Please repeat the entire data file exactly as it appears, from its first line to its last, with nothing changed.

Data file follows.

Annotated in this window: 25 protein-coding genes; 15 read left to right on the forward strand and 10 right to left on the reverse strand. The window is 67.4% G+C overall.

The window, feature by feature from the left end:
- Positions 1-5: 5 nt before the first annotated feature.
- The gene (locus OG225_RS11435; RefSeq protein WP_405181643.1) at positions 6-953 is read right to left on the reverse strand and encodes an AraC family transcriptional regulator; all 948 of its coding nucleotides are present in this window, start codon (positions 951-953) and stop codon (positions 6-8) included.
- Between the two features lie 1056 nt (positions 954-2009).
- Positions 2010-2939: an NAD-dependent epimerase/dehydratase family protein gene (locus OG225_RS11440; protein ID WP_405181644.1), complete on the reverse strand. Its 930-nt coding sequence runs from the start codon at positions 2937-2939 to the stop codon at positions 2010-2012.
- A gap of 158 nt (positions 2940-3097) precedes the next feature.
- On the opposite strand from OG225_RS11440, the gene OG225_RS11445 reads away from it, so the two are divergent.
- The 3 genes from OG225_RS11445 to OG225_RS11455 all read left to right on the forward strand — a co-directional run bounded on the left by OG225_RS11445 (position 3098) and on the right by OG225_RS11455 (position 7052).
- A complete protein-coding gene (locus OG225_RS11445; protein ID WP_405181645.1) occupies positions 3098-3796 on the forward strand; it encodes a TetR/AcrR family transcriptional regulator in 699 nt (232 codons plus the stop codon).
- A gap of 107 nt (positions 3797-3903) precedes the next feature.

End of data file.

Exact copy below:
Annotated in this window: 25 protein-coding genes; 15 read left to right on the forward strand and 10 right to left on the reverse strand. The window is 67.4% G+C overall.

The window, feature by feature from the left end:
- Positions 1-5: 5 nt before the first annotated feature.
- The gene (locus OG225_RS11435; RefSeq protein WP_405181643.1) at positions 6-953 is read right to left on the reverse strand and encodes an AraC family transcriptional regulator; all 948 of its coding nucleotides are present in this window, start codon (positions 951-953) and stop codon (positions 6-8) included.
- Between the two features lie 1056 nt (positions 954-2009).
- Positions 2010-2939: an NAD-dependent epimerase/dehydratase family protein gene (locus OG225_RS11440; protein ID WP_405181644.1), complete on the reverse strand. Its 930-nt coding sequence runs from the start codon at positions 2937-2939 to the stop codon at positions 2010-2012.
- A gap of 158 nt (positions 2940-3097) precedes the next feature.
- On the opposite strand from OG225_RS11440, the gene OG225_RS11445 reads away from it, so the two are divergent.
- The 3 genes from OG225_RS11445 to OG225_RS11455 all read left to right on the forward strand — a co-directional run bounded on the left by OG225_RS11445 (position 3098) and on the right by OG225_RS11455 (position 7052).
- A complete protein-coding gene (locus OG225_RS11445; protein ID WP_405181645.1) occupies positions 3098-3796 on the forward strand; it encodes a TetR/AcrR family transcriptional regulator in 699 nt (232 codons plus the stop codon).
- A gap of 107 nt (positions 3797-3903) precedes the next feature.